Many Thais are cashing in on the lucrative trade in amulets

    All-day trucks with loudspeakers drive around blaring promotions for the latest series of amulets, with names like the Super-Rich Millionaire series, the Rich as the Heavens series and the Money Falling Like Rain series.
    Huge, colourful posters cover every wall. It is a staggeringly lucrative business, estimated by one financial research group in Bangkok to be worth 22bn baht (US$650m, 320m) this year.
    Nakhon's little airport now sees four times as many flights coming in every day as it did in the past. Believers come from as far away as China and Singapore.
    Mixed motives
    I ran into Preston Cheng, a Bangkok-based exporter with a group of colleagues on a day tour to the temple.
    His friends kept teasing him that he was already rich, and he did not need the amulet. But he admitted, slightly embarrassed, that he did believe in its powers, and he already owned several of them.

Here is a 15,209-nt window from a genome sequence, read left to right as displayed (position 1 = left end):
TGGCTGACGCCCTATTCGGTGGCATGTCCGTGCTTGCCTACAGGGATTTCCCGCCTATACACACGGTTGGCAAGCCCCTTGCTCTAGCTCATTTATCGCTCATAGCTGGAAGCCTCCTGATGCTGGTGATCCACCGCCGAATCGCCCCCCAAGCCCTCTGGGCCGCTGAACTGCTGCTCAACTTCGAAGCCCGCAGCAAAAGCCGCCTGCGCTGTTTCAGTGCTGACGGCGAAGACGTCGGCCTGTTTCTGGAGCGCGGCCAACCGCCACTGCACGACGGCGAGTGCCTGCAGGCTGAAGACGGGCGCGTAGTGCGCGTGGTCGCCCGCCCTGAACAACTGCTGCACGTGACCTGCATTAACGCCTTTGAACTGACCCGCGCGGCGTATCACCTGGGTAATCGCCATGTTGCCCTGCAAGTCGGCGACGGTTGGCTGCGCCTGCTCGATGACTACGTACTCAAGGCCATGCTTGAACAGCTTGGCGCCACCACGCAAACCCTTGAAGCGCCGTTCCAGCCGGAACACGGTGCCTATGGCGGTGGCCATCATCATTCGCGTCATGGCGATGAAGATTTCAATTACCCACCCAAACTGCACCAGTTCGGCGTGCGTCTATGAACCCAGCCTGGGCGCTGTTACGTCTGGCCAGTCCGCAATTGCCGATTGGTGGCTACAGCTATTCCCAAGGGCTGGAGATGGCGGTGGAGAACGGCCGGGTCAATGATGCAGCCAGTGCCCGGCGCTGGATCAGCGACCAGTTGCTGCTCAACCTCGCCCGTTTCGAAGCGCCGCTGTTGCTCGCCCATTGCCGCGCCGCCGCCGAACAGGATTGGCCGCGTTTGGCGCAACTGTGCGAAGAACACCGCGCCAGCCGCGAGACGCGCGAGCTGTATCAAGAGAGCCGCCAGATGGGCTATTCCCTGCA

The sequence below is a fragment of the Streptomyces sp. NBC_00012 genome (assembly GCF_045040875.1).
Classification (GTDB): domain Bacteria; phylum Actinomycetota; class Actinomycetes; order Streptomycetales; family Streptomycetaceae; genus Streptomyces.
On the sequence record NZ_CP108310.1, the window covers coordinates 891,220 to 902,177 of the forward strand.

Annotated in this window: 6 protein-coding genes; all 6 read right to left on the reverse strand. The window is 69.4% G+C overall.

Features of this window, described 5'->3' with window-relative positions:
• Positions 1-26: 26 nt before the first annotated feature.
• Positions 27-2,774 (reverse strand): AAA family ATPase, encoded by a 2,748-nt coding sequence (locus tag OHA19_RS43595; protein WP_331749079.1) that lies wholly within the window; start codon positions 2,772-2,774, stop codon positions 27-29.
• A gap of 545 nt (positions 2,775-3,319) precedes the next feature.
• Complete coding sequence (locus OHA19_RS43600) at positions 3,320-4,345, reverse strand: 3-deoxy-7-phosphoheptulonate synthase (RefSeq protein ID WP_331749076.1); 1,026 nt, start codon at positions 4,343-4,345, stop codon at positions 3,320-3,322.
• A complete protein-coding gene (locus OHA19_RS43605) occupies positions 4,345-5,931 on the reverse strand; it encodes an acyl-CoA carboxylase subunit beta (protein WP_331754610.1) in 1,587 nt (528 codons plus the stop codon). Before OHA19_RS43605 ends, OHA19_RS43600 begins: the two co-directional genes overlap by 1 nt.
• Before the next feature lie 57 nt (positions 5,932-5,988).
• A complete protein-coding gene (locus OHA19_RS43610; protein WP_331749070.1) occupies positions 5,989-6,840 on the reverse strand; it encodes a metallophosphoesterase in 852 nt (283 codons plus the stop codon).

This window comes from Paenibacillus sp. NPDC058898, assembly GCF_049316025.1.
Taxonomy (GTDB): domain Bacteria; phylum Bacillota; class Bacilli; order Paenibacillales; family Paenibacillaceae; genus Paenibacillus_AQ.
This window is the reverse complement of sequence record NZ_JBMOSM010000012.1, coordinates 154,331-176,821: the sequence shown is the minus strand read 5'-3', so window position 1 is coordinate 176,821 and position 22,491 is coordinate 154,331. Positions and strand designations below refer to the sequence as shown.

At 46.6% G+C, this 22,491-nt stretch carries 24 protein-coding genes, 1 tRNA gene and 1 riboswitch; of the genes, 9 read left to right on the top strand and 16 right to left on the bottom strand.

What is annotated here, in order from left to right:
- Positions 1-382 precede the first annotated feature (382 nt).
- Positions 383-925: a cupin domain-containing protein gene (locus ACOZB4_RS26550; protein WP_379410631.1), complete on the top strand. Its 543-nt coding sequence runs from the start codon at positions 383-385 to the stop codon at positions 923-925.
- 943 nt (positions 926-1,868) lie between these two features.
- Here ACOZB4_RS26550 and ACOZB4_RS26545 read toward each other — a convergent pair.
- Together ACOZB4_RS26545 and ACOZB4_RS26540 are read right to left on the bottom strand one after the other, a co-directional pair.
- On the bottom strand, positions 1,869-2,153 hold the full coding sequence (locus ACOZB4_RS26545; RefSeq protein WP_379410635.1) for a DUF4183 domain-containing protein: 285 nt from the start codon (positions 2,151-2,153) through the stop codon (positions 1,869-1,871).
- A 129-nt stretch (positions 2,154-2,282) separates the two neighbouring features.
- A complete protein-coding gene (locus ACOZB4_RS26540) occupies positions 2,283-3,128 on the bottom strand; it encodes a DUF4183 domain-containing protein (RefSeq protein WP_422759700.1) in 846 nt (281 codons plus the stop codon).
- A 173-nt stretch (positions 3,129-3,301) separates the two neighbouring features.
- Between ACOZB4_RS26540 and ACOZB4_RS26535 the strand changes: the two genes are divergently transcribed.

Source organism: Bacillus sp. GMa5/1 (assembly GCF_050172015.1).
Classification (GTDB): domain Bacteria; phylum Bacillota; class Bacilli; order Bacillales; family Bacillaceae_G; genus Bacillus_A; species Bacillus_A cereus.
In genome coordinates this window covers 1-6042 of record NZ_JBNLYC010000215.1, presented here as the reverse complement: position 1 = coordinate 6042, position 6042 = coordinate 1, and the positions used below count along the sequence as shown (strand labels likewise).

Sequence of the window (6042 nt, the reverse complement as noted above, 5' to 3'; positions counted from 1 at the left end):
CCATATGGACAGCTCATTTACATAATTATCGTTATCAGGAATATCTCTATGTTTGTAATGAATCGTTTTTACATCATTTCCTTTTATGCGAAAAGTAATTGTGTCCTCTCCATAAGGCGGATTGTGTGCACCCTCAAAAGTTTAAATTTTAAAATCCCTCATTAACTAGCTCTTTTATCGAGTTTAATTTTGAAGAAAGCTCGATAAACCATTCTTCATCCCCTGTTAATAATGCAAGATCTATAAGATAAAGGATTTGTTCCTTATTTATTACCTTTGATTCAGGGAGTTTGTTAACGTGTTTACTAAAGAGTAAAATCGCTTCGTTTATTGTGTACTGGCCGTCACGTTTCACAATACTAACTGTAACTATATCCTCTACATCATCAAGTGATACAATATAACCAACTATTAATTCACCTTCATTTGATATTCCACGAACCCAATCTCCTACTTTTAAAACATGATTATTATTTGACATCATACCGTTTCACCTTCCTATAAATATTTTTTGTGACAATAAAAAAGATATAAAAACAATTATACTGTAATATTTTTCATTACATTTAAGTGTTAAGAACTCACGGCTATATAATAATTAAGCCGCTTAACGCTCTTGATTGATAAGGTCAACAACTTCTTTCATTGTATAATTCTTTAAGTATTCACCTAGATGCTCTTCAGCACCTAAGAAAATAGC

All around him there were stalls selling a bewildering variety of them, some simple clay tablets imprinted with a likeness of the deity, others dyed in rainbow colours or glittering with gold.
    I found it hard to fathom the credulity of buyers.
    Why would they believe in the powers of amulets now being produced in their tens of thousands? Why do some cost just a couple of hundred baht, others several million?
    How do you know whether a "rare" or "first edition" amulet is genuine? And what has this obscure, apparently Hindu deity got to do with modern Buddhism?
    Ajarn Narit says political uncertainty is fuelling the industry

    Ajarn Narit, a local guide and historian, told me it was partly to do with the times, and partly the nature of Buddhist belief in Thailand.